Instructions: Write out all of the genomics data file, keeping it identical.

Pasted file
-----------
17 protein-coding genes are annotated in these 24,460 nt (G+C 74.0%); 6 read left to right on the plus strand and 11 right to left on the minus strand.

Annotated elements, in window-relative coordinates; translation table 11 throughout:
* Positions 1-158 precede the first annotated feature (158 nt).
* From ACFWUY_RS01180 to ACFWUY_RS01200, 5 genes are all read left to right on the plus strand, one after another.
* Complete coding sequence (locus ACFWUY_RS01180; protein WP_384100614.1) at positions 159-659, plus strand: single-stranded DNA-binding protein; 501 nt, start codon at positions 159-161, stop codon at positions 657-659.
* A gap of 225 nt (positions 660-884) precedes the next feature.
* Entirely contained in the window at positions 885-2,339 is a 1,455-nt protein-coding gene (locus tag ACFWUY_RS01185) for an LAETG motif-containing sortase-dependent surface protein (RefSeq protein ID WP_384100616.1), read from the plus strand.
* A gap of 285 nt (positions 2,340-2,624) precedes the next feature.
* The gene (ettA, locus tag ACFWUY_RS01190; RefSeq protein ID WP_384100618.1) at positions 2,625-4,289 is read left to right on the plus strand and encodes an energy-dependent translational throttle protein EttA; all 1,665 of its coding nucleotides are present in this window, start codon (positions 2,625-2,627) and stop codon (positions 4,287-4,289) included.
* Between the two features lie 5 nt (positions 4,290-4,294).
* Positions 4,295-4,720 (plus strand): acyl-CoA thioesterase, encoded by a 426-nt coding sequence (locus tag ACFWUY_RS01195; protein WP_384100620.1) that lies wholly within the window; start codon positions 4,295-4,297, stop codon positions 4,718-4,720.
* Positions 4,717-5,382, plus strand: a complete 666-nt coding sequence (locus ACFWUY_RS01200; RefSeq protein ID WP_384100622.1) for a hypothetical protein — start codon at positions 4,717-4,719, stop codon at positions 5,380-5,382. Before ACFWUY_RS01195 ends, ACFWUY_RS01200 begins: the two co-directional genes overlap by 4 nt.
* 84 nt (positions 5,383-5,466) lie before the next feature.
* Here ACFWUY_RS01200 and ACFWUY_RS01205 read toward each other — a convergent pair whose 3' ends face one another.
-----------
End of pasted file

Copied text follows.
17 protein-coding genes are annotated in these 24,460 nt (G+C 74.0%); 6 read left to right on the plus strand and 11 right to left on the minus strand.

Annotated elements, in window-relative coordinates; translation table 11 throughout:
* Positions 1-158 precede the first annotated feature (158 nt).
* From ACFWUY_RS01180 to ACFWUY_RS01200, 5 genes are all read left to right on the plus strand, one after another.
* Complete coding sequence (locus ACFWUY_RS01180; protein WP_384100614.1) at positions 159-659, plus strand: single-stranded DNA-binding protein; 501 nt, start codon at positions 159-161, stop codon at positions 657-659.
* A gap of 225 nt (positions 660-884) precedes the next feature.
* Entirely contained in the window at positions 885-2,339 is a 1,455-nt protein-coding gene (locus tag ACFWUY_RS01185) for an LAETG motif-containing sortase-dependent surface protein (RefSeq protein ID WP_384100616.1), read from the plus strand.
* A gap of 285 nt (positions 2,340-2,624) precedes the next feature.
* The gene (ettA, locus tag ACFWUY_RS01190; RefSeq protein ID WP_384100618.1) at positions 2,625-4,289 is read left to right on the plus strand and encodes an energy-dependent translational throttle protein EttA; all 1,665 of its coding nucleotides are present in this window, start codon (positions 2,625-2,627) and stop codon (positions 4,287-4,289) included.
* Between the two features lie 5 nt (positions 4,290-4,294).
* Positions 4,295-4,720 (plus strand): acyl-CoA thioesterase, encoded by a 426-nt coding sequence (locus tag ACFWUY_RS01195; protein WP_384100620.1) that lies wholly within the window; start codon positions 4,295-4,297, stop codon positions 4,718-4,720.
* Positions 4,717-5,382, plus strand: a complete 666-nt coding sequence (locus ACFWUY_RS01200; RefSeq protein ID WP_384100622.1) for a hypothetical protein — start codon at positions 4,717-4,719, stop codon at positions 5,380-5,382. Before ACFWUY_RS01195 ends, ACFWUY_RS01200 begins: the two co-directional genes overlap by 4 nt.
* 84 nt (positions 5,383-5,466) lie before the next feature.
* Here ACFWUY_RS01200 and ACFWUY_RS01205 read toward each other — a convergent pair whose 3' ends face one another.